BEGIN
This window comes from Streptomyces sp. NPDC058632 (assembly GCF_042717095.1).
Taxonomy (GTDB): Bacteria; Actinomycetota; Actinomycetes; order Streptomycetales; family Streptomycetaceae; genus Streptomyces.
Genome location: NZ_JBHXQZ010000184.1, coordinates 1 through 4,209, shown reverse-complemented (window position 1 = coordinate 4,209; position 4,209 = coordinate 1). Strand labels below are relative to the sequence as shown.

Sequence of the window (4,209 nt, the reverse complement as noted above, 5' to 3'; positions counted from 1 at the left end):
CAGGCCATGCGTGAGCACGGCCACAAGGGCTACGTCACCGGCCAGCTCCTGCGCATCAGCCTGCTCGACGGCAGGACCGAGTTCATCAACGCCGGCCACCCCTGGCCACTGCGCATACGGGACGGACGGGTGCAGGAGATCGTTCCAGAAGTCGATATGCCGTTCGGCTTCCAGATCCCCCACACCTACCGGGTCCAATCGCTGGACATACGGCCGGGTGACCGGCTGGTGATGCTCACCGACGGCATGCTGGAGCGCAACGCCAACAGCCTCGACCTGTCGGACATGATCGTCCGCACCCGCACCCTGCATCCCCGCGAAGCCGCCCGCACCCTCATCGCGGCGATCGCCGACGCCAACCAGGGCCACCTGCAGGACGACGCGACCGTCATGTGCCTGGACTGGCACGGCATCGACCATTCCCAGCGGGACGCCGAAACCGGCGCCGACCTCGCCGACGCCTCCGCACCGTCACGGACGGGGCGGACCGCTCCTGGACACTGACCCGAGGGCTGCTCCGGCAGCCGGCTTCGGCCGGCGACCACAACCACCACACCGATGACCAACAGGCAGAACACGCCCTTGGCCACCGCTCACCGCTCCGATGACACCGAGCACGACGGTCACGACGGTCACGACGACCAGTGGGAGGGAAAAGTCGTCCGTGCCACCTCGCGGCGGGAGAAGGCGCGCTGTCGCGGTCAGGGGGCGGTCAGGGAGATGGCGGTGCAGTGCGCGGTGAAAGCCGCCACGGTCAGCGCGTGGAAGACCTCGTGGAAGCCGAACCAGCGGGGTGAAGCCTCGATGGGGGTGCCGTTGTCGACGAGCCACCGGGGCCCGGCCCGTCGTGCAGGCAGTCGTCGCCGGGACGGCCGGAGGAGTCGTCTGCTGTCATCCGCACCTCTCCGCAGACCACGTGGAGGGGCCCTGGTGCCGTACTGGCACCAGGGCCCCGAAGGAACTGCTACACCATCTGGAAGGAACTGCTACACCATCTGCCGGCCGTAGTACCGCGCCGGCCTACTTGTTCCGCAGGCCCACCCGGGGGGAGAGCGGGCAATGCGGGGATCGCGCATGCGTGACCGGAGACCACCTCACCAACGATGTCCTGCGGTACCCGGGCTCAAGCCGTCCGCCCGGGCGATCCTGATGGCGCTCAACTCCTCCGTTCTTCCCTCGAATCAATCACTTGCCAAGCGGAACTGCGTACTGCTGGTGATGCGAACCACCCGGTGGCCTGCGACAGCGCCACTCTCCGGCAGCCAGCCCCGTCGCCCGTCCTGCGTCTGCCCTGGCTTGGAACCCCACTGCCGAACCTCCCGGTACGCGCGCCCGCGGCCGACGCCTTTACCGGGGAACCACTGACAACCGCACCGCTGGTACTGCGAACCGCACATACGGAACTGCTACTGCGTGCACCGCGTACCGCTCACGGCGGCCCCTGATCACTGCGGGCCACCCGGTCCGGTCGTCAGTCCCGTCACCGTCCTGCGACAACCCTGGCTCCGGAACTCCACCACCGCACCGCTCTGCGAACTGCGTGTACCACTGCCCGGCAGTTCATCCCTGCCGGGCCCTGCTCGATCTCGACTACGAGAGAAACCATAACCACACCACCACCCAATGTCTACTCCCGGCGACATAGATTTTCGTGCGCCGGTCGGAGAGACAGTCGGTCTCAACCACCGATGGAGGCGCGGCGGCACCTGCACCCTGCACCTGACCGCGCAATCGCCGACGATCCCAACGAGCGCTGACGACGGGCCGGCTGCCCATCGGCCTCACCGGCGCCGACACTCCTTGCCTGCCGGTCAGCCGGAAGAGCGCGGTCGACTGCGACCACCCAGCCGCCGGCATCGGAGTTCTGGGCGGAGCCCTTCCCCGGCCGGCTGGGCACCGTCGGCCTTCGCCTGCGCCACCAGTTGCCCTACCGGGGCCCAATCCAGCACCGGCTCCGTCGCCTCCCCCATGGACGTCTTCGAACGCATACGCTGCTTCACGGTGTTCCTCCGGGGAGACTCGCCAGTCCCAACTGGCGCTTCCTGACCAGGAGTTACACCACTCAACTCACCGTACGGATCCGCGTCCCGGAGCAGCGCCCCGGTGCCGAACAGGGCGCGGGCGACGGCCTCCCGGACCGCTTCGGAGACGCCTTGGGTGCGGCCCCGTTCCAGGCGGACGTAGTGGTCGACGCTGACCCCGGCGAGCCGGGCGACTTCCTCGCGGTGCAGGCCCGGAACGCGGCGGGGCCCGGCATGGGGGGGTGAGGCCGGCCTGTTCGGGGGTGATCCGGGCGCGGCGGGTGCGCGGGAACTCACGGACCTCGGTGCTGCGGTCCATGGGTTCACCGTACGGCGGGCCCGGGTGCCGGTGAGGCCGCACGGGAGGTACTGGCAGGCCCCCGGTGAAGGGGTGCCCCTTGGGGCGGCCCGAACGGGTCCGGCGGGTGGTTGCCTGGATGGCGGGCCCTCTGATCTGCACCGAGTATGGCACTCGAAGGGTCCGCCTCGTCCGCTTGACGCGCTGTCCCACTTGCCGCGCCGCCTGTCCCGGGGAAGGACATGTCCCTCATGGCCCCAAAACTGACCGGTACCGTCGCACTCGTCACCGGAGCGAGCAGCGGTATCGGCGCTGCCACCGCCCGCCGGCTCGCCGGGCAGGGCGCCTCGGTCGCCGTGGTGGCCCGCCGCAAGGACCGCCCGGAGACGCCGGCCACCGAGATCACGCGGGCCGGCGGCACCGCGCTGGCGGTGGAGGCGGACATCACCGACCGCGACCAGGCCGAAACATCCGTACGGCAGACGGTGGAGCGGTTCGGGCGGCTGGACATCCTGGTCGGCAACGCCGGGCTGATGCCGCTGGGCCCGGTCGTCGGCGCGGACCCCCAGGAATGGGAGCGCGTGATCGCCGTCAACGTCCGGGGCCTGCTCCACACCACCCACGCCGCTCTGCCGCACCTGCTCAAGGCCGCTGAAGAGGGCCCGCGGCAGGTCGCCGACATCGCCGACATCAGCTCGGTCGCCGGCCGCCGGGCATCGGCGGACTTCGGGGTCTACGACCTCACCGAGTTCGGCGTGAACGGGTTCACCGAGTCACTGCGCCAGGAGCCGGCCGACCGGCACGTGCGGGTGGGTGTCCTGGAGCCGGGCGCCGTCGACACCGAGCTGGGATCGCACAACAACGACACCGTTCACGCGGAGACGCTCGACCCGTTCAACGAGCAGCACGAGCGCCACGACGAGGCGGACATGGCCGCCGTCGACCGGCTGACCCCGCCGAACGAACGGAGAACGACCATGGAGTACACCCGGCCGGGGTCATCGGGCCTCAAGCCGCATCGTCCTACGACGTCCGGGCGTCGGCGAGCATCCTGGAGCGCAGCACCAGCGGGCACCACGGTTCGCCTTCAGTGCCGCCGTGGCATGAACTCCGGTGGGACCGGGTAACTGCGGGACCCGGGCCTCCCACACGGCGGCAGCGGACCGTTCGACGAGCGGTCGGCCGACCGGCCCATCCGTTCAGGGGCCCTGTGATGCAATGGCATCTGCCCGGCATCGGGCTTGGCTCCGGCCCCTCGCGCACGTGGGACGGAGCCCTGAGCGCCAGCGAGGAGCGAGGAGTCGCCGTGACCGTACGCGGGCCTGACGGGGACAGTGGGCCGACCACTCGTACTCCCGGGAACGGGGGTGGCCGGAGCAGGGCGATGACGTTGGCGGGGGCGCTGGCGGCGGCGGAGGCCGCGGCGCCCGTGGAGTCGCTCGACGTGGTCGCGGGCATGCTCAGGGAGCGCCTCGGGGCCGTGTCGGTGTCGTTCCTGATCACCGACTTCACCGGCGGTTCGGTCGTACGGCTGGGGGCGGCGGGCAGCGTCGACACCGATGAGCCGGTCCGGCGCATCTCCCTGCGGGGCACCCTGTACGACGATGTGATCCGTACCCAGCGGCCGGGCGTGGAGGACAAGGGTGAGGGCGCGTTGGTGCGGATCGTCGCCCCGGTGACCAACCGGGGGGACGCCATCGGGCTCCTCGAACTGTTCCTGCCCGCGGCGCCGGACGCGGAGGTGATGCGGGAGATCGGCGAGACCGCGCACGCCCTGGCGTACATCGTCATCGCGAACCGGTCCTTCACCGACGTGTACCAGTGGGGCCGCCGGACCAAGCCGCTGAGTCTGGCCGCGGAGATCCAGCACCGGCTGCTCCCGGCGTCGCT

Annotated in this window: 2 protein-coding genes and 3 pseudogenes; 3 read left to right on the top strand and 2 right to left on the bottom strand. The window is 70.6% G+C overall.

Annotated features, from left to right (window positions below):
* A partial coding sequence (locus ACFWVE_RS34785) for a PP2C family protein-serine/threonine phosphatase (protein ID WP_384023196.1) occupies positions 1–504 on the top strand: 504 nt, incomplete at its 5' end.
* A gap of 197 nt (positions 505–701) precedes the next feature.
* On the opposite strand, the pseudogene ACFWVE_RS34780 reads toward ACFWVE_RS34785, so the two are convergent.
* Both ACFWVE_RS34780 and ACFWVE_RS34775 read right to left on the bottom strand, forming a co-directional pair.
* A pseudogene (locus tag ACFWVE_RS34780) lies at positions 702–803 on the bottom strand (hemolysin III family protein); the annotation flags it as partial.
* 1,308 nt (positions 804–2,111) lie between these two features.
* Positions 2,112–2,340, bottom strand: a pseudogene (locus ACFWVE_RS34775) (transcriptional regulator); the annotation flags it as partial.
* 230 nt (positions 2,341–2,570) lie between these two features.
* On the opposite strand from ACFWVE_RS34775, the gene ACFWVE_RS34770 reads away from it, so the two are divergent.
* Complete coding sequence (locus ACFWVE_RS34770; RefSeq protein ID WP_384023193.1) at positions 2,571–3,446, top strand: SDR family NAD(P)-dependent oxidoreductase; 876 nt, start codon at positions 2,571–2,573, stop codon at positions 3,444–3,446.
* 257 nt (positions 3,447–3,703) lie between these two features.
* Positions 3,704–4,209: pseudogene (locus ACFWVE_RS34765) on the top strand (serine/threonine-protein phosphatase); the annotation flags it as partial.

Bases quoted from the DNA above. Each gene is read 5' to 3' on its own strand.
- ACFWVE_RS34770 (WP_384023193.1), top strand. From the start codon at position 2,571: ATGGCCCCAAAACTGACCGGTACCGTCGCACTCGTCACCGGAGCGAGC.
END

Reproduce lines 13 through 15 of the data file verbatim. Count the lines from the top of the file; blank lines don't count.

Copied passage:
* 1,308 nt (positions 804–2,111) lie between these two features.
* Positions 2,112–2,340, bottom strand: a pseudogene (locus ACFWVE_RS34775) (transcriptional regulator); the annotation flags it as partial.
* 230 nt (positions 2,341–2,570) lie between these two features.